By Brett Good
Even with today’s low unemployment rates, the bustling job market is still a competitive one for accounting and finance job candidates. In an age of electronic resume submittal, hiring managers are often inundated with a large number of responses. Since your resume is likely the first impression you’ll make, you need a well-crafted accounting resume.
Whether you’re creating one from scratch or updating an old one, you’ll want to summarize your relevant experience and accomplishments in a concise, easy-to-grasp and well-written way. And since accounting jobs are all very detail-oriented, chances are employers will be scrutinizing every detail you include in your resume.
Here are seven tips for writing an accounting resume that will highlight your strengths in just the right way:
1. Start with a strong summary
Few people still include an objective at the top of the page anymore but instead use a two- or three-sentence summary that describes the key elements of their background, skills and attributes. Focus on your major achievements, echoing the preferred skills in the job description, such as “strong time management and analytical skills,” as much as possible. If you’re a new graduate, your emphasis will likely be more on your education than job experience.
2. Display your letters with prominence
Certifications count. Do you have your CPA? Put that designation after your name, in your summary and in a special credentials section on your accounting resume. The same advice goes for any accounting certification you may have — chartered global management accountant (CGMA), certified management accountant (CMA), chartered financial analyst (CFA), certified internal auditor (CIA) and so on.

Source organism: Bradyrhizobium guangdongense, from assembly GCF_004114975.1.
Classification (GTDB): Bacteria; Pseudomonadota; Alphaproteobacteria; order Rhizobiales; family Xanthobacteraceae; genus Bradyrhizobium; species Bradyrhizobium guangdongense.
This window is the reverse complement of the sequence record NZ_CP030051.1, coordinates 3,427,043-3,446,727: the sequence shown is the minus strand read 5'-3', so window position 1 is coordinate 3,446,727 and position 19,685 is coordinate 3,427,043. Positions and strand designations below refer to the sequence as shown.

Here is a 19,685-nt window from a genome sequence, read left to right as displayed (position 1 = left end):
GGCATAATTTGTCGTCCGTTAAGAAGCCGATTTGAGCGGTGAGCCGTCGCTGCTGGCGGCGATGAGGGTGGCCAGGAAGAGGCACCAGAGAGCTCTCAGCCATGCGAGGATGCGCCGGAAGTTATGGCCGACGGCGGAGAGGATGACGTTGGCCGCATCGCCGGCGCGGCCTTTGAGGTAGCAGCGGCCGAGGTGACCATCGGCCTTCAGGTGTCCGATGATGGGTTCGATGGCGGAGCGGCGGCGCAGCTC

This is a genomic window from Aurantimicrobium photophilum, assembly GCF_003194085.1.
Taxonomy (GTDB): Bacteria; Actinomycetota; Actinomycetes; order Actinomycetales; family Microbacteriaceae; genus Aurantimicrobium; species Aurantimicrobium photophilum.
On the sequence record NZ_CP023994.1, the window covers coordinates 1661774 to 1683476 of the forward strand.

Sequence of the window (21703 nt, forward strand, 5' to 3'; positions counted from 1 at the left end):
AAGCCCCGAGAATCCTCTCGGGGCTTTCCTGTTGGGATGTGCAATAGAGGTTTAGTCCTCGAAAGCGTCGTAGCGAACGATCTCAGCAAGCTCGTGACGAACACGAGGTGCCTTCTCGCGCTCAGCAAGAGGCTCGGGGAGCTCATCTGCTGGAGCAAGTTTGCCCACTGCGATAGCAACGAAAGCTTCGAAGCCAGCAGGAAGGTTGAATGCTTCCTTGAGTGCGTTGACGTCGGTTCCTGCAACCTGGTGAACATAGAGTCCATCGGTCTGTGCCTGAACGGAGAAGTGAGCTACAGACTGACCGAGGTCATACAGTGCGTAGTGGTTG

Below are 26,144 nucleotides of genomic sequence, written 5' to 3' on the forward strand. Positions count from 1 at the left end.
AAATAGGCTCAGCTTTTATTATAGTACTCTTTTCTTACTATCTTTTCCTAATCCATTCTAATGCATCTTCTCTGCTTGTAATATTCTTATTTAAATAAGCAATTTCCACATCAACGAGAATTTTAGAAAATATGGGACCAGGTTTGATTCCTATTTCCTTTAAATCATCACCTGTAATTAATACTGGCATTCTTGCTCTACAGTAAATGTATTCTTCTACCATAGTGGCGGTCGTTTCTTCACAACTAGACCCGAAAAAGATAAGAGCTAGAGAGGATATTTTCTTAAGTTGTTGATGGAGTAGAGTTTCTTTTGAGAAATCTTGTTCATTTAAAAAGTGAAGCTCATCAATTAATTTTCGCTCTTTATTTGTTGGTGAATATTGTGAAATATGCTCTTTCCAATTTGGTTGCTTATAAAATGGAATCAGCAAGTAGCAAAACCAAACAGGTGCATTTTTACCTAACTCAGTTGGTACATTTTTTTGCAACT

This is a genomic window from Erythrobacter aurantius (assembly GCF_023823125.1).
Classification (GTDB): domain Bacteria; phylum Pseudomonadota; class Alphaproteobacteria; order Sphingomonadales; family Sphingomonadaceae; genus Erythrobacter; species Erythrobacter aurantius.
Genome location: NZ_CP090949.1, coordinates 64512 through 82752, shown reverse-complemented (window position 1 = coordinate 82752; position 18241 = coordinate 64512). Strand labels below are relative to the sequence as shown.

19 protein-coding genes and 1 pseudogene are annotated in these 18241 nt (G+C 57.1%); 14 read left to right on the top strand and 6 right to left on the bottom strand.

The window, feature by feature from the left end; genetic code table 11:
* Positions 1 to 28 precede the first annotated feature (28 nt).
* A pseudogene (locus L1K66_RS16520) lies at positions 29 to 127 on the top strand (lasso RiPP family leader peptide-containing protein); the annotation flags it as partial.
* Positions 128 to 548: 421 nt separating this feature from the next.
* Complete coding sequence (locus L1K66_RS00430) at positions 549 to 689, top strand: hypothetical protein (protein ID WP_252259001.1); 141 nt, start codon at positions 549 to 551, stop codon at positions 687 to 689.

3. Quantify your accomplishments
The work experience section of your accounting resume is the place to present detailed metrics whenever possible. You’ll have different numbers depending on your background, but here are some questions to show you how to draw out the numbers while describing your strategic efforts:
- How much revenue did you generate for your public accounting company by assisting the partners with business development?
- If you’re a finance analyst, what was the size of the budget you managed?
- How much of a reduction did you deliver when managing inventory costs?
- What was the amount of the investments you managed?
- How many people have you trained or supervised?
- How many accounting software platforms are you comfortable using?
- How much did your recommendations to management help decrease costs and increase income?
4. Review, edit and double-check your work
Never send out a resume with errors, because it reflects on your attention to detail — of paramount importance in the financial world. Recognize that spellcheck is not a perfect grammar tool. For example, you’d hardly want to describe yourself as “familiar with all faucets of accounting,” as if you were an accountant by day and plumber by night. Nor would you want to list “account retaliation” as one of your job duties, instead of reconciliation. It helps to print your resume for closer review, take a break and return with a fresh set of eyes — including those of someone you trust.
5. Shy away from buzzwords and humor
Stay clear of terminology that might be understood within a firm where you worked previously but has no meaning to an outsider who reads your resume. These include jargon and acronyms. And if the skills you used in a former position aren’t transferrable to the one you’re applying for, don’t give them space on your resume.
Oh, and humor? It’s best not to take any chances of coming across as unprofessional or immature. Hyperbole and colloquialisms may not translate in a resume. A summary at the top like this — “I need a job, pleeeeease” — may get an E for effort, but nothing else.